But if we walk in the light,.... Are persons enlightened by the Spirit of God, so as to have a true sight and sense of sin, to know Christ, and the way of salvation by him; and are children of the light, and are going on and increasing in spiritual light and knowledge; walk on in Christ, the light, by faith, and in the light and truth of the Gospel, and as becomes it, and as children of light; and as such who are called out of darkness into marvellous light:
as he is in the light; according to the light which he has given, who is light itself, is in it, and dwells in it. This "as" denotes not equality, but likeness: when this is the case, then it is a clear point, that
we have fellowship one with another; not with the saints, with the apostles, and other Christians, but with God: "we have mutual communion", as the Arabic version renders it; God with us, and we with him. Some copies read, "with him", as in 1 John 1:6; and such a reading the sense requires; and agreeably to this the Ethiopic version renders it, "and we are partakers among ourselves with him"; that is, we all jointly and mutually appear to be like him, and partake of his nature, and have communion with him; and not only so, but with his Son Jesus Christ, as appears from our having a share in the cleansing efficacy of his blood:
and the blood of Jesus Christ, his Son, cleanseth us from all sin: there is a pollution on human nature, which is original, natural, universal, and internal, and is such that nothing can remove but the blood of Christ; not ceremonial ablutions and sacrifices, nor moral duties, nor evangelical performances, or submission to Gospel ordinances, and particularly baptism, which is not the putting away the faith of the flesh; nor even the graces of the Spirit, no, not faith, no otherwise than as it has to do with this blood; for this cleansing is not to be understood of sanctification, for that more properly belongs to the Spirit of God, and besides, does not cleanse from all sin; for notwithstanding this, sin is in the saints: but either of the atonement of sin, by the sacrifice of Christ, and so of a complete justification from it by his blood, which is put for both his active and passive obedience, the one being finished in the other; or rather of the pardon of sin, procured by the blood of Christ, and the application of that blood to the conscience, which purges it from dead works, and which has a continued virtue in it for that purpose. Christ's blood, being applied by the Spirit of God, has been always cleansing from sin; it had this virtue in it, and was of this use, even before it was actually shed, to the Old Testament saints; whence Christ is said to be the Lamb slain from the foundation of the world; and it has the same efficacy now as when first shed, and will have to the end of the world; and being sprinkled upon the conscience, by the Spirit of God, it takes away the sins of believers, and cleanses from them, as fast as the corruption of nature rises, or sins appear; and removes them out of their sight, and speaks peace to their souls; and which is owing, as to the dignity of Christ's person and the value of his sacrifice, so to his continual intercession, advocacy, and mediation; and which reaches to all sin, original and actual, secret and open sins; sins of heart, thought, lip, and life; sins of omission and commission, greater or lesser sins, committed against light and knowledge, grace and mercy, law and Gospel, all but the sin against the Holy Ghost; and in this Christ was the antitype of the scape goat, of which the Jews sayF7Misn. Shebuot, c. 1. sect. 6. , that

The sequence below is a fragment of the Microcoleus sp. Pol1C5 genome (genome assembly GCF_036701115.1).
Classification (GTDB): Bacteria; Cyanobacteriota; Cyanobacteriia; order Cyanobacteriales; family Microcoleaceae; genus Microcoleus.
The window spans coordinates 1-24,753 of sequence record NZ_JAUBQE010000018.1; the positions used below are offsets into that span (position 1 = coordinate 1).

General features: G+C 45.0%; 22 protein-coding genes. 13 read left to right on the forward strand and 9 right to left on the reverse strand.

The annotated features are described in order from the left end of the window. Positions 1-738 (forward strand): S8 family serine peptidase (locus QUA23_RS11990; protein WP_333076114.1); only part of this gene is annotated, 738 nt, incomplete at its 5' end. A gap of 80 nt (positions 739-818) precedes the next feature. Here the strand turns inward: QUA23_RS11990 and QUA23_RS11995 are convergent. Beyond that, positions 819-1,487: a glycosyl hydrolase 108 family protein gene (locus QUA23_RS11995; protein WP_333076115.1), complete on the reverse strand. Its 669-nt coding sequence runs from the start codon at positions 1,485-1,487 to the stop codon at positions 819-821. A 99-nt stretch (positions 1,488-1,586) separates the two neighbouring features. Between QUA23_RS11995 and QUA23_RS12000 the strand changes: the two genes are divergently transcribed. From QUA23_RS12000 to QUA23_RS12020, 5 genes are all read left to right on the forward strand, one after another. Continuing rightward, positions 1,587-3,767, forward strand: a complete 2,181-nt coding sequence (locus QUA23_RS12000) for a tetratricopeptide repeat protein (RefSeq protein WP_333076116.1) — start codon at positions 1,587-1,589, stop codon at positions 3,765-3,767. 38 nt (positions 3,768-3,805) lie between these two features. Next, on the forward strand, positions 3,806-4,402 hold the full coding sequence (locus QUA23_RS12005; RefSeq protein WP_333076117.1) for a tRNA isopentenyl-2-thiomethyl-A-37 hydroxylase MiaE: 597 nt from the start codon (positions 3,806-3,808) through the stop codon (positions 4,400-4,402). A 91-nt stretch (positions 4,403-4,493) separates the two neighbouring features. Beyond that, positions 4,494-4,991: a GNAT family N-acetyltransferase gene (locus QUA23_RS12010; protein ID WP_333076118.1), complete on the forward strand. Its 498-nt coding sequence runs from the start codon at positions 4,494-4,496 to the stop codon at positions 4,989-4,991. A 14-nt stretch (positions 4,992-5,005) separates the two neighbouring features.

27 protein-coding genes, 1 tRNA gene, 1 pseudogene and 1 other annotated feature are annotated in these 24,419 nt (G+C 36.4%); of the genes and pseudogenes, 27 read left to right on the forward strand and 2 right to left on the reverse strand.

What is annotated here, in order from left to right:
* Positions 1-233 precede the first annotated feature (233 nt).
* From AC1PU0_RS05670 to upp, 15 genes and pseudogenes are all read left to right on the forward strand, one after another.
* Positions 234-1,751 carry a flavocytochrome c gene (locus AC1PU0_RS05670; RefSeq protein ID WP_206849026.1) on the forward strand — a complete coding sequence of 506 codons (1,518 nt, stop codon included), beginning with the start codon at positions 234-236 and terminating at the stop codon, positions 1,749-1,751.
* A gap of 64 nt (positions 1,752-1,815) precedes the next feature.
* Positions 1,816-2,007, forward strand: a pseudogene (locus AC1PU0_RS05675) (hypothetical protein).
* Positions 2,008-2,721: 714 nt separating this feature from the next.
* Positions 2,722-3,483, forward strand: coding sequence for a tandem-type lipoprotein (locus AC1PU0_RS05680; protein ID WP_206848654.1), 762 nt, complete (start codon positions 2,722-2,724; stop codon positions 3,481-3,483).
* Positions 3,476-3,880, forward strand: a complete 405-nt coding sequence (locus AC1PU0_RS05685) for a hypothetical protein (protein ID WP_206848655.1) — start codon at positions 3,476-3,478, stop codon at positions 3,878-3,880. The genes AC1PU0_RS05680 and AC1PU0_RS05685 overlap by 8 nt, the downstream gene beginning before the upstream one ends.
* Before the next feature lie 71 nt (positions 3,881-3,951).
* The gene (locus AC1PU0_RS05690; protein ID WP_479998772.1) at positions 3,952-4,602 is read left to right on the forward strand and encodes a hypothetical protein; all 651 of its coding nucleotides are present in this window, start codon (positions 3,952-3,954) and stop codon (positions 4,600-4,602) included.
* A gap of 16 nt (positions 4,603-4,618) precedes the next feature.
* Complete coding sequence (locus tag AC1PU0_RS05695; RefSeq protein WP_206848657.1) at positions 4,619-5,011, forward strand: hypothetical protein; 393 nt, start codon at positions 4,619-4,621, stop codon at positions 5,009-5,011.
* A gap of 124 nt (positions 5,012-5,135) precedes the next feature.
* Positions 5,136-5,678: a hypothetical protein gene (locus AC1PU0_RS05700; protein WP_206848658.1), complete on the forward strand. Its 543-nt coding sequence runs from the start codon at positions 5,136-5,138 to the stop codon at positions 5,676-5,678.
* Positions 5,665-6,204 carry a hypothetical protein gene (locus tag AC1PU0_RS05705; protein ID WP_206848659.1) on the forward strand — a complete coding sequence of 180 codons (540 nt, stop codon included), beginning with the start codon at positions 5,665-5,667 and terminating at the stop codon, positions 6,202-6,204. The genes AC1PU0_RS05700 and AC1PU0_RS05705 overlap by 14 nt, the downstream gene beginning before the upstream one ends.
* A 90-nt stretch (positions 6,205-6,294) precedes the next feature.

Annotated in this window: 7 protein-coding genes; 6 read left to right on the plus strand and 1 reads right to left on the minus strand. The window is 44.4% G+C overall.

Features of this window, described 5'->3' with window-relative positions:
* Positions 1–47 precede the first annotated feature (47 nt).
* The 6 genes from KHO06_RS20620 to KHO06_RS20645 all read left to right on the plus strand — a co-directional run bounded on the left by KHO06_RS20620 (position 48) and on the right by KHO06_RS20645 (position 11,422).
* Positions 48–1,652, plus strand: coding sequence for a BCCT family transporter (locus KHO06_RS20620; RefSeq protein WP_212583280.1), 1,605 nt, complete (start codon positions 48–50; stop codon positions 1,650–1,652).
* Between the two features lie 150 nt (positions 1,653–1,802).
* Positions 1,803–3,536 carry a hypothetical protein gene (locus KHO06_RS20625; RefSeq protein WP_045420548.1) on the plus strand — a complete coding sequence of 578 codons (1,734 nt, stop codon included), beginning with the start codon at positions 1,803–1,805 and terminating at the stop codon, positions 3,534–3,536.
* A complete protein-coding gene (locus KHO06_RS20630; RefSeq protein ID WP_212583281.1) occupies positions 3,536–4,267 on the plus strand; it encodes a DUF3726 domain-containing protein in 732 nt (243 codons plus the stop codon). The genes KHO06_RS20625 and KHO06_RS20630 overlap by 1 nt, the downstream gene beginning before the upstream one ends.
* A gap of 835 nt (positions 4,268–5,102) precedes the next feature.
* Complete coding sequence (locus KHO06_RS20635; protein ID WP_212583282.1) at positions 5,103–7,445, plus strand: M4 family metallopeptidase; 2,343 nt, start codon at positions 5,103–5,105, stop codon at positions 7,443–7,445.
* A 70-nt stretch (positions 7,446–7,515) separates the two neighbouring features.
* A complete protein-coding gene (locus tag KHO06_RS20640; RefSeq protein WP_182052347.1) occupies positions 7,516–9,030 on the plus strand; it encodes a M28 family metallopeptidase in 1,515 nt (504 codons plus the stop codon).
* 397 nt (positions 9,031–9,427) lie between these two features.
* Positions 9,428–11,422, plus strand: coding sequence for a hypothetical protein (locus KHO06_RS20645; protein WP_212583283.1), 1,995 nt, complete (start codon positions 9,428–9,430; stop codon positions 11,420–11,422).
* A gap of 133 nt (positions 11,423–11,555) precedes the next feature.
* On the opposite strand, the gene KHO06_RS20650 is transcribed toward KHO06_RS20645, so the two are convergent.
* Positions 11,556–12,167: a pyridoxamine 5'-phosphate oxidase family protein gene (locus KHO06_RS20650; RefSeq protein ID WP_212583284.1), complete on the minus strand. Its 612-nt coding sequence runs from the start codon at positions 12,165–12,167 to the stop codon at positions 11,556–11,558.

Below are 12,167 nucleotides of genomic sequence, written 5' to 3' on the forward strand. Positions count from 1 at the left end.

"it atoned for all the transgressions of the law, whether small or great, sins of presumption, or of ignorance, known, or not known, which were against an affirmative or negative command, which deserved cutting off (by the hand of God), or death by the sanhedrim.'
The Arabic and Ethiopic versions render it, "from all our sins"; and this must be ascribed to the greatness of his person, as the Son of God; wherefore the emphasis lies on these words, "his Son": the Son of God, who is equal with God, and is truly and properly God: as it must be the blood of man that must, according to the law, be shed, to atone for and expiate sin, and cleanse from it, and that of an innocent man, who is holy, harmless, and without sin; so it must not be the blood of a mere man, though ever so holy, but the blood of one that is God as well as man; see Acts 20:28. The divine nature of the Son of God, being in union with the human nature, put virtue into his blood to produce such an effect, which still continues, and will, as long as there is any occlusion for it.